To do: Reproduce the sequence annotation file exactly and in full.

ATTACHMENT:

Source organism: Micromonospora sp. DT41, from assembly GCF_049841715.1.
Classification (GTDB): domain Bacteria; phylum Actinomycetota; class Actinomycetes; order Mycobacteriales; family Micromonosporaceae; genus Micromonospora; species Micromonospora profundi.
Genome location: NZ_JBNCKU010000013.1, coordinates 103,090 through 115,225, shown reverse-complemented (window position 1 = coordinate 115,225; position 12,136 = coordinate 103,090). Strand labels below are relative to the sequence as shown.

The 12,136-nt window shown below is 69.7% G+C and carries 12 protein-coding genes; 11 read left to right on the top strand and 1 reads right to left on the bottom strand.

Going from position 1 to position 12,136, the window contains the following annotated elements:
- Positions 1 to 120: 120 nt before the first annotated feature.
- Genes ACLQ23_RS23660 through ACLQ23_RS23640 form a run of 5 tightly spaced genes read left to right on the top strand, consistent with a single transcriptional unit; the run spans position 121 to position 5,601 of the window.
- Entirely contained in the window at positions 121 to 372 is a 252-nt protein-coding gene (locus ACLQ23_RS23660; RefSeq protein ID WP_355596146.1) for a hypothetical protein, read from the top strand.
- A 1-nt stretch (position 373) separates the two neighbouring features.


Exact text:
Source organism: Micromonospora sp. DT41, from assembly GCF_049841715.1.
Classification (GTDB): domain Bacteria; phylum Actinomycetota; class Actinomycetes; order Mycobacteriales; family Micromonosporaceae; genus Micromonospora; species Micromonospora profundi.
Genome location: NZ_JBNCKU010000013.1, coordinates 103,090 through 115,225, shown reverse-complemented (window position 1 = coordinate 115,225; position 12,136 = coordinate 103,090). Strand labels below are relative to the sequence as shown.

The 12,136-nt window shown below is 69.7% G+C and carries 12 protein-coding genes; 11 read left to right on the top strand and 1 reads right to left on the bottom strand.

Going from position 1 to position 12,136, the window contains the following annotated elements:
- Positions 1 to 120: 120 nt before the first annotated feature.
- Genes ACLQ23_RS23660 through ACLQ23_RS23640 form a run of 5 tightly spaced genes read left to right on the top strand, consistent with a single transcriptional unit; the run spans position 121 to position 5,601 of the window.
- Entirely contained in the window at positions 121 to 372 is a 252-nt protein-coding gene (locus ACLQ23_RS23660; RefSeq protein ID WP_355596146.1) for a hypothetical protein, read from the top strand.
- A 1-nt stretch (position 373) separates the two neighbouring features.